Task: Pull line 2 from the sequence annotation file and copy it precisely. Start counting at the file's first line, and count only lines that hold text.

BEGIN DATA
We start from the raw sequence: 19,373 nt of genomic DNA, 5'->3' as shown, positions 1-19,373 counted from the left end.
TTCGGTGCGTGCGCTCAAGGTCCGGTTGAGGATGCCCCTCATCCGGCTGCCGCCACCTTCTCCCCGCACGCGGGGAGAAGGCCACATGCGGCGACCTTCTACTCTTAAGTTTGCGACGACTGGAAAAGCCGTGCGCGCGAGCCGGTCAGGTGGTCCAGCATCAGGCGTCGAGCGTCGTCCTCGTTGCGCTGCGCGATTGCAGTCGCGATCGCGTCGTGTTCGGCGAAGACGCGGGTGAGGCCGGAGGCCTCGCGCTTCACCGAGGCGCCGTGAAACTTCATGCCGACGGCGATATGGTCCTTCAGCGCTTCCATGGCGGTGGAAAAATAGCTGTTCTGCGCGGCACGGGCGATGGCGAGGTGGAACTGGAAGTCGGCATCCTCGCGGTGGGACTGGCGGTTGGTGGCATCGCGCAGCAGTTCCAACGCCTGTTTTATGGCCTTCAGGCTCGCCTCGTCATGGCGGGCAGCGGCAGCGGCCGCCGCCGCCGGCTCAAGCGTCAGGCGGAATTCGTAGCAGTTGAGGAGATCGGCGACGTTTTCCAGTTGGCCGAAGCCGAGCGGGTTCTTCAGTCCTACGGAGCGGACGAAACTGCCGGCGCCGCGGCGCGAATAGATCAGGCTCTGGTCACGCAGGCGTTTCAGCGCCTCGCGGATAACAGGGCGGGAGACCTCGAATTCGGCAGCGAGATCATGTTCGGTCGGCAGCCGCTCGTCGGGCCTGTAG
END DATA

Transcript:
TTCGGTGCGTGCGCTCAAGGTCCGGTTGAGGATGCCCCTCATCCGGCTGCCGCCACCTTCTCCCCGCACGCGGGGAGAAGGCCACATGCGGCGACCTTCTACTCTTAAGTTTGCGACGACTGGAAAAGCCGTGCGCGCGAGCCGGTCAGGTGGTCCAGCATCAGGCGTCGAGCGTCGTCCTCGTTGCGCTGCGCGATTGCAGTCGCGATCGCGTCGTGTTCGGCGAAGACGCGGGTGAGGCCGGAGGCCTCGCGCTTCACCGAGGCGCCGTGAAACTTCATGCCGACGGCGATATGGTCCTTCAGCGCTTCCATGGCGGTGGAAAAATAGCTGTTCTGCGCGGCACGGGCGATGGCGAGGTGGAACTGGAAGTCGGCATCCTCGCGGTGGGACTGGCGGTTGGTGGCATCGCGCAGCAGTTCCAACGCCTGTTTTATGGCCTTCAGGCTCGCCTCGTCATGGCGGGCAGCGGCAGCGGCCGCCGCCGCCGGCTCAAGCGTCAGGCGGAATTCGTAGCAGTTGAGGAGATCGGCGACGTTTTCCAGTTGGCCGAAGCCGAGCGGGTTCTTCAGTCCTACGGAGCGGACGAAACTGCCGGCGCCGCGGCGCGAATAGATCAGGCTCTGGTCACGCAGGCGTTTCAGCGCCTCGCGGATAACAGGGCGGGAGACCTCGAATTCGGCAGCGAGATCATGTTCGGTCGGCAGCCGCTCGTCGGGCCTGTAG